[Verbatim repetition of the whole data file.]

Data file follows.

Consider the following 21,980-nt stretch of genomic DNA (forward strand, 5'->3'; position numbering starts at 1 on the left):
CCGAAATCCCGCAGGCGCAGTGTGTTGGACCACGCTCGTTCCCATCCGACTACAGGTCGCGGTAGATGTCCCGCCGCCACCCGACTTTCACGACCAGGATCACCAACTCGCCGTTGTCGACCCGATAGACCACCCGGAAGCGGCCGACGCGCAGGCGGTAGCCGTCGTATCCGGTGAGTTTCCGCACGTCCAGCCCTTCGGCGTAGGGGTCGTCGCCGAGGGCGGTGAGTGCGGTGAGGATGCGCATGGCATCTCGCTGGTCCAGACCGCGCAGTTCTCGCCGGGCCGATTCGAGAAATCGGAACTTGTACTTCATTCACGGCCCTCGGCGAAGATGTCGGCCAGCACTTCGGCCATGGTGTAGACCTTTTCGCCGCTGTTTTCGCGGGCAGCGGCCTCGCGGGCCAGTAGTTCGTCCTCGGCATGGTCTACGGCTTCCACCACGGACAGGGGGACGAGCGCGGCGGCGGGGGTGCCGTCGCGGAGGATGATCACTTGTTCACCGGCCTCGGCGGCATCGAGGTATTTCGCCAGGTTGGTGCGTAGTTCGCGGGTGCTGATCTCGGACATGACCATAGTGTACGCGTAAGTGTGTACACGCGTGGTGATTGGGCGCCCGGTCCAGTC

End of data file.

Consider the following 21,980-nt stretch of genomic DNA (forward strand, 5'->3'; position numbering starts at 1 on the left):
CCGAAATCCCGCAGGCGCAGTGTGTTGGACCACGCTCGTTCCCATCCGACTACAGGTCGCGGTAGATGTCCCGCCGCCACCCGACTTTCACGACCAGGATCACCAACTCGCCGTTGTCGACCCGATAGACCACCCGGAAGCGGCCGACGCGCAGGCGGTAGCCGTCGTATCCGGTGAGTTTCCGCACGTCCAGCCCTTCGGCGTAGGGGTCGTCGCCGAGGGCGGTGAGTGCGGTGAGGATGCGCATGGCATCTCGCTGGTCCAGACCGCGCAGTTCTCGCCGGGCCGATTCGAGAAATCGGAACTTGTACTTCATTCACGGCCCTCGGCGAAGATGTCGGCCAGCACTTCGGCCATGGTGTAGACCTTTTCGCCGCTGTTTTCGCGGGCAGCGGCCTCGCGGGCCAGTAGTTCGTCCTCGGCATGGTCTACGGCTTCCACCACGGACAGGGGGACGAGCGCGGCGGCGGGGGTGCCGTCGCGGAGGATGATCACTTGTTCACCGGCCTCGGCGGCATCGAGGTATTTCGCCAGGTTGGTGCGTAGTTCGCGGGTGCTGATCTCGGACATGACCATAGTGTACGCGTAAGTGTGTACACGCGTGGTGATTGGGCGCCCGGTCCAGTC